History of New England - Vol. 1

By John Gorham Palfrey | Go to book overview

CHAPTER II.

FOR an unknown length of time the country and people that have been described had been hidden behind the ocean from the knowledge of civilized man. It is doubtful whether they were ever seen by European eyes till nearly five years had passed after Columbus found his way to the West India Islands. But the existence in the North of Europe of a traditional account of visits to the northeasterly parts of North America by Scandinavian voyagers, in the eleventh century and in the three centuries next following, has long been known to geographers;1 and original documents relating to this interesting problem have recently been placed in the possession of the reading world.

1492 Oct. 12.

It is no wise unlikely that eight or nine hundred years ago the Norwegian navigators extended their voyages as far as the American continent. Possessing the best nautical skill of their age,

Alleged voyages of Northmen to America.

____________________
1
"La mérite," says Humboldt( Examen Critique, II. 120), "d'avoir reconnu la première découverte l'Amérique continentale par les Normands, appartient indubitablement au géographe Ortélius, qui annonça cette opinion dèS l'année 1570"; and then he quotes words of Ortelius which, however, are not found in the edition either of 1575 or of 1584. Indeed, it is clear from his language ( Theatrum Orbis Terrarum, edit. 1584, p. 5) that as late as the latter date he had heard nothing of an ate-Columbian discovery. In the edition of 1592 (p. 6) he refers to reports of such a discovery as "quædam haud vulgo nota," and the uses the words quoted by Humboldt; but he explains himself as having in the view the fisherman's adventures reported by Antonio Zeno in the fifteenth century. (See below, p. 60.) -- Belknap ( American Biography, I. 52) credited his information of the discovery by the Northmen to Pontoppidan ( History of Norway), Crantz ( History of Greenland), and John Reinhold Forster ( History of the Voyages and Discoveries made in the North), all writers of the last century. -- Malte-Brun ( Précis de la Géographie, I. 395) referred to the spurious chapters (see below, p. 52, note) in the Heimskringla.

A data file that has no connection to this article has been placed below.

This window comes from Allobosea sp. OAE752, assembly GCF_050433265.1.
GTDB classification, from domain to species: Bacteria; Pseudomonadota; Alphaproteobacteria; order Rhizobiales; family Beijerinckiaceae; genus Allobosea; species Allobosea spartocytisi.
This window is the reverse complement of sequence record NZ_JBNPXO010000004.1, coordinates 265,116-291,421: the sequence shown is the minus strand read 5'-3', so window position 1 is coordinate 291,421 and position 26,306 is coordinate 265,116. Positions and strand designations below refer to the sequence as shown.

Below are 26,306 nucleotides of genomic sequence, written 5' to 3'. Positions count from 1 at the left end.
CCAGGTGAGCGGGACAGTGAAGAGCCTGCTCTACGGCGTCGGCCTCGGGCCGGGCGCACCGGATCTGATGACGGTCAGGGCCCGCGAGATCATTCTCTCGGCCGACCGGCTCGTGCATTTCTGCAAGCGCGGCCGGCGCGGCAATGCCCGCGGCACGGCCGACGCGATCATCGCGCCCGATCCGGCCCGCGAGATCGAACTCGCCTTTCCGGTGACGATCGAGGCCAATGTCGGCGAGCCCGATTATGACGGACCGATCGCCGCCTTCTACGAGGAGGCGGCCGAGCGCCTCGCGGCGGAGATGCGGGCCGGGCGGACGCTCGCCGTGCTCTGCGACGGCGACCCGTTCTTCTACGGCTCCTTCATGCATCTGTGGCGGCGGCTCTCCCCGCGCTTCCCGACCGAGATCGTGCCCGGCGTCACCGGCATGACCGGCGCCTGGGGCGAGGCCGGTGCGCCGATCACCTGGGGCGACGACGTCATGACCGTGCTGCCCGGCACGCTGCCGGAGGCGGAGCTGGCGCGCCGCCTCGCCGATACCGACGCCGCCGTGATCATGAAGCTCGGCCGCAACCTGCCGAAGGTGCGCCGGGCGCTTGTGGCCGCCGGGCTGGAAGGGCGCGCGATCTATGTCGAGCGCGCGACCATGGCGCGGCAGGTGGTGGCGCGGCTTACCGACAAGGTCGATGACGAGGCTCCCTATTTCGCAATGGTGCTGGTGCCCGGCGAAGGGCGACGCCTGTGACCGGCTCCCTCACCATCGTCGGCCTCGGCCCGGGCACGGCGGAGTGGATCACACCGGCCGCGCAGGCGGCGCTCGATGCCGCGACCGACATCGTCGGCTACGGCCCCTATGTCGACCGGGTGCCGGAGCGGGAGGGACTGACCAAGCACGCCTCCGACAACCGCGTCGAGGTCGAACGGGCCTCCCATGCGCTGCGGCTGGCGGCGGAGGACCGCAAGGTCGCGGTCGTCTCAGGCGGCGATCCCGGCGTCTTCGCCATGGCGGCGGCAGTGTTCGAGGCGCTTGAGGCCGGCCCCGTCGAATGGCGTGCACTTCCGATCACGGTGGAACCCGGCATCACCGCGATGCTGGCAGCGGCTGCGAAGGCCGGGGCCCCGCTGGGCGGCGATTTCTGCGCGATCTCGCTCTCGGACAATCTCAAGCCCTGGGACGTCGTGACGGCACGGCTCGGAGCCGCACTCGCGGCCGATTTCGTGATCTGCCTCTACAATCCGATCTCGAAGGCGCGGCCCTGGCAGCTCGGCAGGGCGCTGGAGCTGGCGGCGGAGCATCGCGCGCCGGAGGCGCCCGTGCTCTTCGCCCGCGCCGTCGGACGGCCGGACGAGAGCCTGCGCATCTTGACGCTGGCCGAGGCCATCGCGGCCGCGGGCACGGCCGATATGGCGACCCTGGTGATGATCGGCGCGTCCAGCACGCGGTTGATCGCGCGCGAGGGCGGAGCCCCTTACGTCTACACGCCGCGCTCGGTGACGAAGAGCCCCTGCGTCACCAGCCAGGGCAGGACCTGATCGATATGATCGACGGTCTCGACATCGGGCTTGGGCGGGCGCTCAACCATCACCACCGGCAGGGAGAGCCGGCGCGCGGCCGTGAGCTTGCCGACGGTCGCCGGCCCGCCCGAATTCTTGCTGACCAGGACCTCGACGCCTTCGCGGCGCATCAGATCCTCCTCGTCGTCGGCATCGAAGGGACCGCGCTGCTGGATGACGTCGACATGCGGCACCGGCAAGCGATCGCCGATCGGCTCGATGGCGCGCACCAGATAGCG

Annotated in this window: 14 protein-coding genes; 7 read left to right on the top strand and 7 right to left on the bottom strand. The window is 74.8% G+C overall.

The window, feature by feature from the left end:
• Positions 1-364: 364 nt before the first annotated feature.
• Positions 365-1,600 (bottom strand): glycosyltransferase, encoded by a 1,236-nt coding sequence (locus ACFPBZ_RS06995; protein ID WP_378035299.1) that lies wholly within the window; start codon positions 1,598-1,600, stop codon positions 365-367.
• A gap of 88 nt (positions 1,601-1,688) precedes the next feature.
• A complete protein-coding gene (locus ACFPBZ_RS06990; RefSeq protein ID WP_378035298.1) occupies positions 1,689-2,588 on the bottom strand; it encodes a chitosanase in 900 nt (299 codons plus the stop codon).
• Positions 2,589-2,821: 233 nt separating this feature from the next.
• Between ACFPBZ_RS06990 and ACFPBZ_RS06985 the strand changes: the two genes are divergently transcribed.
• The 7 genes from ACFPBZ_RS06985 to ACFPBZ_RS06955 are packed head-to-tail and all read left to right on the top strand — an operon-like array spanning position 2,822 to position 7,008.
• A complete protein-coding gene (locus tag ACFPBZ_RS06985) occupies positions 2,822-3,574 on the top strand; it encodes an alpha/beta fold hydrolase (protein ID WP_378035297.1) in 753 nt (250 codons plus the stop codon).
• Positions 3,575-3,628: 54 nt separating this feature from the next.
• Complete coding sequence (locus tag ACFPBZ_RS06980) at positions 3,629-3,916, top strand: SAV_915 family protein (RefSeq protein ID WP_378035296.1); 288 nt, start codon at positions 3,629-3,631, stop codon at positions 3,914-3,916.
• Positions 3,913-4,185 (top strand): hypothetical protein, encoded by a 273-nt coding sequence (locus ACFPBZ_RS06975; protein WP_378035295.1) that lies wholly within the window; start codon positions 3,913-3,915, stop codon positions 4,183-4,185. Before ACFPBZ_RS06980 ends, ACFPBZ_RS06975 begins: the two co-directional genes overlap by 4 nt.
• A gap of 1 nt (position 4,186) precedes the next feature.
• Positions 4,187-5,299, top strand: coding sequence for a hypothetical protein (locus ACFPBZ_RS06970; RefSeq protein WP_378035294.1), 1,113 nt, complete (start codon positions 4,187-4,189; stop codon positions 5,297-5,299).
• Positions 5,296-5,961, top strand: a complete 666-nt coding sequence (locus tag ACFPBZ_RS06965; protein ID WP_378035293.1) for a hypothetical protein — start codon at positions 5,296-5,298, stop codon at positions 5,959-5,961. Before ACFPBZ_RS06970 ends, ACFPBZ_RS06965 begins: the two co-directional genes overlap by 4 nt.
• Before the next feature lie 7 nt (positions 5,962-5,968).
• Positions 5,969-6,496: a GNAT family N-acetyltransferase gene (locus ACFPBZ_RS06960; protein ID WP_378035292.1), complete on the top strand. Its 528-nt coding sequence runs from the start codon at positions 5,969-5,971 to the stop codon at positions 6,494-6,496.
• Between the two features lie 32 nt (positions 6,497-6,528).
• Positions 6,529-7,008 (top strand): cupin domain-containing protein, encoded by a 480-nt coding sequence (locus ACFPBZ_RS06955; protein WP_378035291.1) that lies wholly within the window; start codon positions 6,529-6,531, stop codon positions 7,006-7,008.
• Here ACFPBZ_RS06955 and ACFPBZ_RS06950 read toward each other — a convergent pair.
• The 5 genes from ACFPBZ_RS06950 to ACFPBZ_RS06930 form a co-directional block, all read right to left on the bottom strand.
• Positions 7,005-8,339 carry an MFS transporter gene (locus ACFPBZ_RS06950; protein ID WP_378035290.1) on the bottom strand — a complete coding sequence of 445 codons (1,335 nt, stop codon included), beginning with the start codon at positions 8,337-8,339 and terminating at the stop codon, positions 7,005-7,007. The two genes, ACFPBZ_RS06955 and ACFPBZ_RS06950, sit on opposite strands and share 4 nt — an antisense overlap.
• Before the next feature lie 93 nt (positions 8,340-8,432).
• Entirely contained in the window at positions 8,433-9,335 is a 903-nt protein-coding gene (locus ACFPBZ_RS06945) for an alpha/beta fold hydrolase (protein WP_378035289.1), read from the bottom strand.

-51-

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History of New England - Vol. 1
Table of contents

Table of contents

  • Title Page i
  • Title Page iii
  • Preface. vii
  • List of Illustrations xviii
  • Contents - Of the First Volume. xix
  • Chapter I 1
  • Chapter II 51
  • Chapter III 101
  • Chapter IV 133
  • Chapter V 164
  • Chapter VI 198
  • Chapter VII 239
  • Chapter VIII 283
  • Chapter IX 331
  • Chapter X 383
  • Chapter XI 426
  • Chapter XII 471
  • Chapter XIII 522
  • Chapter XIV 560
  • Chapter XV 610
  • Appendix. 635
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